Tuesday, 17 January 2012

The Rules Are Wrong!

This is a review of The Hounds of Baskerville and as such contain spoilers. 

Oh Gatiss you! You clever, clever devil you!
I love Mark Gatiss. I love watching him on telly, I love his preoccupation with horror, I find him very eloquent, intelligent and interesting and I have been meaning to read his books, of which I heard nothing but raves, for a while now. But I have to admit I had my doubts about his scriptwriting abilities. His Doctor Who episodes, The Lazarus Experiment and Night Terrors didn’t impress me very much and his Sherlock episode from the previous series was only OK, but not brilliant. The introduction of Moriarty in the end of that episode was disappointing for many and has affected the overall enjoyment of the episode. 

The Sherlock Holmes story; The Hound of the Baskervilles, is a precious story for many, even for non Holmes aficionados. Personally it's not my top favourite, but I do like it a lot. Surprisingly, it is the most famous story of the Sherlock Holmeses and been adapted to death. I never liked any of the onscreen adaptation I have seen of this story and gave up watching them very quickly.

Therefore it wouldn't come as a surprise that I was a bit anxious before watching The Hounds of Baskerville. I feared that after the wonderful start to the series, my disappointment would be too much to handle. The good thing about being a sceptics is that it is great to be proven wrong.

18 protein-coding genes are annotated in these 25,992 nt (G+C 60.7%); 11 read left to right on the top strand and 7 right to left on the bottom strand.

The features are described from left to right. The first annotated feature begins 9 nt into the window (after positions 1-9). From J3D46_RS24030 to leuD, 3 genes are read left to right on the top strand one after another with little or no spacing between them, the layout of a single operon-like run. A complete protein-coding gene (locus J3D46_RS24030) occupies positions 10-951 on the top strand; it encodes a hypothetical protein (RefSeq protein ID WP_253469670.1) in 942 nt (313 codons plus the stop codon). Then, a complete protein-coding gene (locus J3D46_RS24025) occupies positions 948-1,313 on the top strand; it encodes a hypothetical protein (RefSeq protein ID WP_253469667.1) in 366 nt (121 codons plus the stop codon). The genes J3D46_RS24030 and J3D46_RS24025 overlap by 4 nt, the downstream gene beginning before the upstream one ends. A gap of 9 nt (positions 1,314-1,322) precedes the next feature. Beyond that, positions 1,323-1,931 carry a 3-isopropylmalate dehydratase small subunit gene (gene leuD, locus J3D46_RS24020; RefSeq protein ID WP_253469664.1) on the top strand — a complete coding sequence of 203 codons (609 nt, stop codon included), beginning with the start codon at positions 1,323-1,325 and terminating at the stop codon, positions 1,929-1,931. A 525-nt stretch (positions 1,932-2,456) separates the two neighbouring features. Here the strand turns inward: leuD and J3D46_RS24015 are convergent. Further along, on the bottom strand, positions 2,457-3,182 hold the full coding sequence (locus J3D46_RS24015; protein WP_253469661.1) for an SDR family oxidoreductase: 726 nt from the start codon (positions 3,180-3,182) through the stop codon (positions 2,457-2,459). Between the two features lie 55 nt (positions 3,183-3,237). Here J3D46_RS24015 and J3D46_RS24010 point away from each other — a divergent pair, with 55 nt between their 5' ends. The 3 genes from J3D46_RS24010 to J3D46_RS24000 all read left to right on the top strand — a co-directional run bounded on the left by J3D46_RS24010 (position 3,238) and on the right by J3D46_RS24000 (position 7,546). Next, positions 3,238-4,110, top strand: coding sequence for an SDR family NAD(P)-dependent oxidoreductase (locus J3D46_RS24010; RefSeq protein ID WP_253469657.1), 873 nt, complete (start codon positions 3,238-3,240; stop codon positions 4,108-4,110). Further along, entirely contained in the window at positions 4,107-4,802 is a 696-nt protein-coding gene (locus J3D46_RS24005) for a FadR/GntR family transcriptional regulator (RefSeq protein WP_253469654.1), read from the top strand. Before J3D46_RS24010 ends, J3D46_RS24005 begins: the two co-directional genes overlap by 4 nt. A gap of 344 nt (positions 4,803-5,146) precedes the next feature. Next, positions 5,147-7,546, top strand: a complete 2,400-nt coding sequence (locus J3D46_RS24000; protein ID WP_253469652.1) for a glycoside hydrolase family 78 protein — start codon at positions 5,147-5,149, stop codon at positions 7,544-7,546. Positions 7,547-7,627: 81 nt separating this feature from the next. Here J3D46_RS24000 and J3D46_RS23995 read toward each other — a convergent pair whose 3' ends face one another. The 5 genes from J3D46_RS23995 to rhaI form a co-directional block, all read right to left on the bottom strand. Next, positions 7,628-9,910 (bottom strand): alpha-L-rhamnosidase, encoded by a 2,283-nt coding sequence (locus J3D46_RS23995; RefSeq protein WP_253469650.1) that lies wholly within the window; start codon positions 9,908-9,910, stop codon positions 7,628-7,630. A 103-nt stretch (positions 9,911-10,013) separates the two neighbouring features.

The response to The Hounds of Baskerville in the Sherlock sphere didn't seem to be as enthusiastic as mine, and a lot of people, dedicated Holmes fans as well as casual viewers, didn’t like this episode as much as the first. I don’t know why, but I will try to get over it.

Before anything else, I want to take a moment and admire the oh so dramatic style and character of this episode: the scenery, the camera work, the atmosphere the pace of it and the excellent suspense, which kept me at the edge of my seat even though I predicted the outcome, well, having read the book I knew the outcome, but it's not a difficult one to figure out even in the book, everything in the episode was so different to previous episodes, and it stood out in its excellent off beat exception, much like the original story.
Moment over. 

While A Scandal in Belgravia was pouring down with Sherlock Holmes references that stretched beyond the books and celebrated a Sherlock Holmes culture, The Hounds of Baskerville went in a different direction. While it had its little throws towards other stories, The Hounds of Baskerville was a lot more contain and focused on its original story with the wonderfully clever solution taken from The Devil's Foot story.

Whether it was the subtle change to the title, the choice to change Henry’s last name from Baskerville to Knight, possibly making him a paranoid version of Don Quixote that contradicts Sherlock’s rationalism and logic, very fittingly played by Russell Tovey, the mixing and changing the characters names and who's who from the book, or the several plays on words (hound, H.O.U.N.D, dog, dogging, which in Conan Doyle's time actually meant following) and use of location, everything served the broad feel of the episode which brilliantly captured the mood of the book.